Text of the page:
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I don't like cats. When he first started yowling at night under my bedroom window, I threatened to shoot him. Instead, I set a live trap on the porch and caught him. He was about the ugliest cat I had ever seen, with an infected white eyeball protruding from his skull. I was about to relocate him accross town, when my wife decided he needed a friend.

She took him to the vet and had the eye enucleated. I wanted to name him Popeye, but my wife would not allow it. He was dubbed Albert. In the cold, he had a hard time deciding if he would come inside, but he would relent if the temperature dipped below freezing.

At first, I put up with the feline. Over time though, Albert grew on me, and he seemed to favor me over all others. He would hop in my lap when I sat in the porch swing, purr and slobber out the right side of his mouth. In the warmth of sunshine, he would roll, and he loved a tummy scratching. He protected his territory from other tomcats, and he became a fixture on our porch.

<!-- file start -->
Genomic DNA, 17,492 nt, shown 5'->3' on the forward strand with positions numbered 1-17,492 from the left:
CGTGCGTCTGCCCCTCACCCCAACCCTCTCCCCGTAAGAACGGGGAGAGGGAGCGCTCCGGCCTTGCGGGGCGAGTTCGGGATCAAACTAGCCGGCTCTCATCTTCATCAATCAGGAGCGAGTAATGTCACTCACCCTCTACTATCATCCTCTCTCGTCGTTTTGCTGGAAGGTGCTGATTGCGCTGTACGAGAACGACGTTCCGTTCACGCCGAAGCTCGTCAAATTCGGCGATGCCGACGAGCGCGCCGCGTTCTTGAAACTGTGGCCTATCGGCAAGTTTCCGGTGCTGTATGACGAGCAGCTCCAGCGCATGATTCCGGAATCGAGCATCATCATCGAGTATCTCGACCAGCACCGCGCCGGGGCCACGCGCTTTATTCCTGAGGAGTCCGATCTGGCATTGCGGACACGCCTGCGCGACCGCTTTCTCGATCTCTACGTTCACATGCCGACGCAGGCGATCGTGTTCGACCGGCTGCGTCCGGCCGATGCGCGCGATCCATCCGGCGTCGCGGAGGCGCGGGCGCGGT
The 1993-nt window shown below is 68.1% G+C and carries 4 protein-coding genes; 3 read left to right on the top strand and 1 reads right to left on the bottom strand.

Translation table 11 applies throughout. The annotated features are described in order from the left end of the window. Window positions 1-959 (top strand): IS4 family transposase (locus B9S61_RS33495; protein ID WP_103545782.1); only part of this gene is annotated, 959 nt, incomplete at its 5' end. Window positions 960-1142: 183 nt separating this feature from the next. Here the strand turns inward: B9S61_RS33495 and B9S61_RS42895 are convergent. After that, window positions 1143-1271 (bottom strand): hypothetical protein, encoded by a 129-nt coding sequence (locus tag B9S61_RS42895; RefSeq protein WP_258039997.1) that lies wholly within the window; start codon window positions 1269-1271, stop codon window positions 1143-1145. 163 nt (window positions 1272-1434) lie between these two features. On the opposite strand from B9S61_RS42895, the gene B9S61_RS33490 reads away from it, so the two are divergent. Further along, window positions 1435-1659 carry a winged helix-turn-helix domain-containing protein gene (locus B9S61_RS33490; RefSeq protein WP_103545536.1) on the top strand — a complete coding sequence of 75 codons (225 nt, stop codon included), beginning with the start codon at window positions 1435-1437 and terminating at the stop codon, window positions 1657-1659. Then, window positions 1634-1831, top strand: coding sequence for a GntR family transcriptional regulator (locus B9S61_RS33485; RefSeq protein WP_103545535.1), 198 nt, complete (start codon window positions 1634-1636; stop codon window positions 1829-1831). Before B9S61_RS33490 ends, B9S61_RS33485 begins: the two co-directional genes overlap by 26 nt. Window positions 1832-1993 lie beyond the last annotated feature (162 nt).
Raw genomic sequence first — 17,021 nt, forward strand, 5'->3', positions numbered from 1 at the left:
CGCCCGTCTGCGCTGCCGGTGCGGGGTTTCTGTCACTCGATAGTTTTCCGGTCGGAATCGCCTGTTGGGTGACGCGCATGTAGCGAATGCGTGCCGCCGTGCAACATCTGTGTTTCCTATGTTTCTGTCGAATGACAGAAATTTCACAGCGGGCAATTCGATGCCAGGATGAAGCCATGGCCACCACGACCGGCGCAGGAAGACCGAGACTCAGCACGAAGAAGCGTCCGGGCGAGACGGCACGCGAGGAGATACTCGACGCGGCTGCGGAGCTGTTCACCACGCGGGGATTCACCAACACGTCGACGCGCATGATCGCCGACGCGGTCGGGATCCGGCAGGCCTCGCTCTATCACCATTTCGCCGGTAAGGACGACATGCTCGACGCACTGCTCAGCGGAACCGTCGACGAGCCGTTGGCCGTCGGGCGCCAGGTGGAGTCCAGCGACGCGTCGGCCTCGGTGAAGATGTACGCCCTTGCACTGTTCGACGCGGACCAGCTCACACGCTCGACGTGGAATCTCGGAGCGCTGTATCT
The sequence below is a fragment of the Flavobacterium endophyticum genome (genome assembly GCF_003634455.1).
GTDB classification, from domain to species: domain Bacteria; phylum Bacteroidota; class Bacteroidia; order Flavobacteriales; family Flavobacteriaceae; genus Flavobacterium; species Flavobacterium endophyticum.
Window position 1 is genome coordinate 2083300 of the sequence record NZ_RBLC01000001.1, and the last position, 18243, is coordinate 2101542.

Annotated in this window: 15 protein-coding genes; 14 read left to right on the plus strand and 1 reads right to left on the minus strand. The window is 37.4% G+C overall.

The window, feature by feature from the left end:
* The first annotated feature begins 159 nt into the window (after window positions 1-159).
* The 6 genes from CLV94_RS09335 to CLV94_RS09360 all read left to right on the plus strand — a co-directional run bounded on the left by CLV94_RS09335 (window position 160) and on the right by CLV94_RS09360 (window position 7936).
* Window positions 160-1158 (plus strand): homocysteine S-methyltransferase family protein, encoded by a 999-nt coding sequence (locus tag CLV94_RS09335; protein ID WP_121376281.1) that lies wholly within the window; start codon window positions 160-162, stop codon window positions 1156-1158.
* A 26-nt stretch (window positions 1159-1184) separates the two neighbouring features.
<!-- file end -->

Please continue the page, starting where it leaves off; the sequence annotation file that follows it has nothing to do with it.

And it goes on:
About two weeks ago, Albert turned up missing. It has been cold out, and he has disappeared. At first, I thought one of the ladies of the neighborhood had taken him in, as tomcats often have several sources of support. After checking, I learned that was not the case.

He has not returned home. I have not found him despite searching. I only hope he did not get into another cat fight and become blinded. Godspeed Big Al.

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Sunday, March 04, 2007

This Damned House